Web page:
In Singapore, there is a small corner of the Botanical Gardens that I love to visit. There is a grassy bank overlooking a lake and beds of vibrant Heliconia flowers. From here it is common to see Blue-crowned Hanging Parrots and Pink-necked Pigeons in the palm trees on the island, or perhaps a Blue-throated Bee-eater hawking from one of the large trees on the far side of the water.

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But the real purpose of taking a few minutes here is to see the sunbirds as they come down to feed from the showy blooms. I visited Singapore recently and passed on my customary visit to the gardens, so today’s post is an indulgence on my part.

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The most common of the Nectariniidae seen in the gardens is the Olive-backed Sunbird, Cinnyris jugularis. The sunbirds of the Old World fill a similar niche to the hummingbirds of the New World.

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Their morphology and appearance are also very similar, but the families are not closely related. The big tell-tale difference is that sunbirds seldom hover. They can hover for a short time if pressed, but where a suitable perch is available, they prefer to hold on as they feed.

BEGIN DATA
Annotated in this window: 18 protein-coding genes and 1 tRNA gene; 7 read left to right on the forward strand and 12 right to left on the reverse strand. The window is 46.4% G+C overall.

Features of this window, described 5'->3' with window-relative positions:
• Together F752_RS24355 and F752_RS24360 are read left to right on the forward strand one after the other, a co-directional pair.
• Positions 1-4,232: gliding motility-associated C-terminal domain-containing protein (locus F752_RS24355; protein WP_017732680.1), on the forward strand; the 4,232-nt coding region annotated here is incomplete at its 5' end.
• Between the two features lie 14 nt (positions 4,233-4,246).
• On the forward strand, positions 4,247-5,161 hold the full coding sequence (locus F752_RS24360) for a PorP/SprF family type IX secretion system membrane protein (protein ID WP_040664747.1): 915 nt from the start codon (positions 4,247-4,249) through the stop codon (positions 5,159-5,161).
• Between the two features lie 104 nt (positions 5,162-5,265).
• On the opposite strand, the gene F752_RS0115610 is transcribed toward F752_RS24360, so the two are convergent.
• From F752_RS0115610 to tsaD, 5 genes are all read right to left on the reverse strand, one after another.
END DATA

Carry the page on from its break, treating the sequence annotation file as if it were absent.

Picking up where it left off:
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If a flower is closed or not easily accessible, sunbirds will pierce the bloom with its long bill and use its hollow-tipped, brushy tongue to feed. They will also take small insects.

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 Olive-backed Sunbird – Female

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Written by Redgannet
Redgannet worked for more than 35 years as a flight attendant for an international airline. He came to birding late in his career but, considering the distractions, doesn't regret the missed opportunities. He was paid to visit six continents and took full advantage of the chance to bird the world. He adopted the nom de blog, Redgannet, to avoid remonstrations from his overbearing employer, but secretly hoped that the air of mystery would make him more attractive to women. Now grounded, he is looking forward to seeing the seasons turn from a fixed point.